- If the
**test is positive**and the**LR+ is about 2, increase**your estimate of the probability of the condition being present by about**15%**. - If the
**test is positive**and the**LR+ is about 5, increase**your estimate of the probability of the condition being present by about**30%**. - If the
**test is positive**and the**LR+ is about 10, increase**your estimate of the probability of the condition being present by about**45%**. - If the
**test is negative**and the**LR- is about 0.5, decrease**your estimate of the probability of the condition being present by about**15%**. - If the
**test is negative**and the**LR- is about 0.2, decrease**your estimate of the probability of the condition being present by about**30%**. - If the
**test is negative**and the**LR- is about 0.1, decrease**your estimate of the probability of the condition being present by about**45%**.

Here’s a hypothetical example. Imagine you are testing a person who has injured her knee. Everything you know about the person up to now tells you that it is quite possible, though perhaps not likely, that she has a meniscal tear. It’s line ball, so you might nominate a pre-test probability of meniscal tear of 50%. Then imagine you conduct a McMurray’s test for a meniscal tear and find that the test is negative. How much should you decrease your estimate of the probability of a meniscal tear? Should you now conclude that the patient does not have a meniscal tear? Well, the negative likelihood ratio of McMurray’s test for a meniscal tear is about 0.5 (1). So McGee’s rules suggest the negative McMurray’s test should decrease your estimate of the probability of a meniscal tear by 15%, from 50% to 35%. In other words, McMurray’s test is not good enough to confidently rule out a meniscal tear – it’s still plausible this patient has a meniscal tear, even though McMurray’s test was negative.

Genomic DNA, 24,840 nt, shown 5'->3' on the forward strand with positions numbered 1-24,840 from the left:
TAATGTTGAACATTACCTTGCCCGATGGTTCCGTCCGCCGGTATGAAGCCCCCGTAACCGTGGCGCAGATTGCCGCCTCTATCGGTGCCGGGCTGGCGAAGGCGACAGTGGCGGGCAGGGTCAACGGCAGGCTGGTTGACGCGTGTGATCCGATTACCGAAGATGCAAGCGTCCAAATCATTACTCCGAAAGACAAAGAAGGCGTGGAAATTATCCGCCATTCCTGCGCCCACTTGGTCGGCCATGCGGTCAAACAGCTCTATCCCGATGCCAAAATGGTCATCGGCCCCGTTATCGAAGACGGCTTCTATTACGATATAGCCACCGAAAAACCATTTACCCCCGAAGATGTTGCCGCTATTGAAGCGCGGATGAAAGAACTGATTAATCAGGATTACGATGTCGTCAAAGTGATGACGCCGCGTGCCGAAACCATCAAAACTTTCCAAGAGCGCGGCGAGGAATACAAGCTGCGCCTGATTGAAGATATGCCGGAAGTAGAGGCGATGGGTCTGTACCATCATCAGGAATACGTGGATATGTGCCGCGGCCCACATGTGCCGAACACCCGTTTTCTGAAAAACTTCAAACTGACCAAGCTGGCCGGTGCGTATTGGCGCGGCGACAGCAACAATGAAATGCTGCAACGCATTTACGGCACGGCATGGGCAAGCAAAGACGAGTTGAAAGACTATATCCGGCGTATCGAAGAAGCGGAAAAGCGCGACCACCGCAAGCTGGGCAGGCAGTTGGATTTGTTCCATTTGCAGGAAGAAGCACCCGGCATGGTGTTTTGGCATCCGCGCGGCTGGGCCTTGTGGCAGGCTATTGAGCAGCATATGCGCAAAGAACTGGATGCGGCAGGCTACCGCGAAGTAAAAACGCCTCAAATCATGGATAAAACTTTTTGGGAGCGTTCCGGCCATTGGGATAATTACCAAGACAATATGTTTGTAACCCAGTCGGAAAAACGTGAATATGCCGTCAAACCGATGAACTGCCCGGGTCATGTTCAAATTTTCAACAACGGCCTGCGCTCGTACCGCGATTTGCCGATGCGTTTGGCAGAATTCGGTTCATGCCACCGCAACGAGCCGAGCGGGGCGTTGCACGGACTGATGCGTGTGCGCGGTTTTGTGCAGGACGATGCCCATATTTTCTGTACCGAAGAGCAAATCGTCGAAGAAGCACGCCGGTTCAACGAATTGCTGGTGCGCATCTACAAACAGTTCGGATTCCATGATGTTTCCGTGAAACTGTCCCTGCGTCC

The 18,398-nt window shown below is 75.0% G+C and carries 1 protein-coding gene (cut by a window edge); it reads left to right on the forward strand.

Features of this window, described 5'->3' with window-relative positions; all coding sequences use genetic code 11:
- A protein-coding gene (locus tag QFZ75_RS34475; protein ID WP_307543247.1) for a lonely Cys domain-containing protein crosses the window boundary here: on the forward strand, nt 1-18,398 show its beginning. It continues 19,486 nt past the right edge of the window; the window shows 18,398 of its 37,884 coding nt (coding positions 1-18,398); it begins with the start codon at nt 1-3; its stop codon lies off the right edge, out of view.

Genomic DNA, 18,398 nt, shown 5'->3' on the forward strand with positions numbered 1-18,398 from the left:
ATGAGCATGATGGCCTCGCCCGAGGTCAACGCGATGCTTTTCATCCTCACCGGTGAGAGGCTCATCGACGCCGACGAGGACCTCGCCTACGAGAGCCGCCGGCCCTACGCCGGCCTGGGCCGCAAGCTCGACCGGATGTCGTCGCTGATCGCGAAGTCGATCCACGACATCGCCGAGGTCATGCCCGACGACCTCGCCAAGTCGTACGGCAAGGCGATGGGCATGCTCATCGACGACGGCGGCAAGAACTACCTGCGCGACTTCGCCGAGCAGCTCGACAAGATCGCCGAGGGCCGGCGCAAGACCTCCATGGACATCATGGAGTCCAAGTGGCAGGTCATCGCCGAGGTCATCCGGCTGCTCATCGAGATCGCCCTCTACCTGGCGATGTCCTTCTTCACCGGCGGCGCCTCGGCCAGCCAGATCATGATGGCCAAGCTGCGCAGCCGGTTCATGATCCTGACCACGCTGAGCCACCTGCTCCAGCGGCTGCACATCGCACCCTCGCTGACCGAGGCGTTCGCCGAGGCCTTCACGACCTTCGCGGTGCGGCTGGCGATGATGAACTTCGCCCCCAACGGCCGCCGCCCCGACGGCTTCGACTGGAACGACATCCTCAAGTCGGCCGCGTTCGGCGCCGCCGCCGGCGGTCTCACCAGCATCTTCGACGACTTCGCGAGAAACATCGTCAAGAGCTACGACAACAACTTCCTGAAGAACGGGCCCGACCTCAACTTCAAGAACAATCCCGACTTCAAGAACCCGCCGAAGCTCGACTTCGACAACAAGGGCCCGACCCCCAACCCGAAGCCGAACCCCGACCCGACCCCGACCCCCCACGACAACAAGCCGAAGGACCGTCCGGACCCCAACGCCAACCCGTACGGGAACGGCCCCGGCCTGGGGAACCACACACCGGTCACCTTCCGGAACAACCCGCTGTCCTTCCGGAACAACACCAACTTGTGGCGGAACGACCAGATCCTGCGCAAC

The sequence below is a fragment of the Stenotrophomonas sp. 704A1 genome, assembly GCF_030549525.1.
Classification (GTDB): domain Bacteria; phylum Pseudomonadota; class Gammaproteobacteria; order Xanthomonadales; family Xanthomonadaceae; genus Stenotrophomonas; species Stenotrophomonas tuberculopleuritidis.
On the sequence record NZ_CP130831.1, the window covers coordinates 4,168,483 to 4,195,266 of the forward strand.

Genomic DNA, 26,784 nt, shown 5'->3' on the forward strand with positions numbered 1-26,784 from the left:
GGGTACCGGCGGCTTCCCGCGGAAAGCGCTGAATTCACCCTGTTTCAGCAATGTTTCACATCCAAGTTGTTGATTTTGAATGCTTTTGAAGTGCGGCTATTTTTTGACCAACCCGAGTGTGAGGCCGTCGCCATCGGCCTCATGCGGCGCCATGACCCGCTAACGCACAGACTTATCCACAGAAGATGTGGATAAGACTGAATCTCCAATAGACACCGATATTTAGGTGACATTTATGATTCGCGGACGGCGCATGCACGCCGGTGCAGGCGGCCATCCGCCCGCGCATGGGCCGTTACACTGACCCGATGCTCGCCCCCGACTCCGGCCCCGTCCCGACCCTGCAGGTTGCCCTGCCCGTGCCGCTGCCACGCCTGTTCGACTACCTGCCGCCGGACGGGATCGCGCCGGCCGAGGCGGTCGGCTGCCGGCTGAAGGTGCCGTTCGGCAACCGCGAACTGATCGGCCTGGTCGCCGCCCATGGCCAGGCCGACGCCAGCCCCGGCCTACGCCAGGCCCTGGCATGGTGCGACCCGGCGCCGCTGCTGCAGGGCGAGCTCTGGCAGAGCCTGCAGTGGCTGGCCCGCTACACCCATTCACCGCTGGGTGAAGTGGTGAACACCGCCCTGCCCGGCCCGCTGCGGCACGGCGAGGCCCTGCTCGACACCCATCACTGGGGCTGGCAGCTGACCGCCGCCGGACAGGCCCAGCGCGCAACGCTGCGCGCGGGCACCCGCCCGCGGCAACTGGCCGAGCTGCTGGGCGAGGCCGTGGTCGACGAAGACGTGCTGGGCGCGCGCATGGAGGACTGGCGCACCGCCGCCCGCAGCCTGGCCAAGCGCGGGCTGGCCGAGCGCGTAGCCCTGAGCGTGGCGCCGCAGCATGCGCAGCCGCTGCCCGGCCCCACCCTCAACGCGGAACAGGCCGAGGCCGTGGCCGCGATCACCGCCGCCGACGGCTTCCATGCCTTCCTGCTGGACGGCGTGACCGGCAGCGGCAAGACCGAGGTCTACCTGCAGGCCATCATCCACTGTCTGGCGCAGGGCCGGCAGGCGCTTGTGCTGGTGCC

What if, instead, the McMurray’s test had been positive? The positive likelihood ratio is excellent: about 16. Using McGee’s rules this increases the probability by more than 45% (a positive likelihood ratio increases the probability by 45%, so a positive likelihood ratio of 16 must increase the probability by more than 45%). So the post-test probability must be nearly 100%. You should therefore be nearly certain (post-test probability greater than 95%) that this woman has a meniscal tear.

In his paper, McGee (2) gives a clear explanation of his rules and how they can be used. These rules are neat because they tell us how much a positive or negative test result should influence our estimate of the probability that the condition being tested for is present.

There are other ways to use likelihood ratios to interpret the findings from studies of diagnostic test accuracy. The interested reader is referred to reference (3) for more details.

*References*

*1. Jackson JL, O’Malley PG, Kroenke K. Evaluation of acute knee pain in primary care. Ann Intern Med 2003;139(7):575-88. *

*2. McGee S. Simplifying likelihood ratios. J Gen Intern Med 2002;17(8):647-50. *

*3. Herbert RD, Jamtvedt G, Mead J, Hagen KB. Practical Evidence-Based Physiotherapy. 2nd ed. Oxford: Elsevier; 2011. *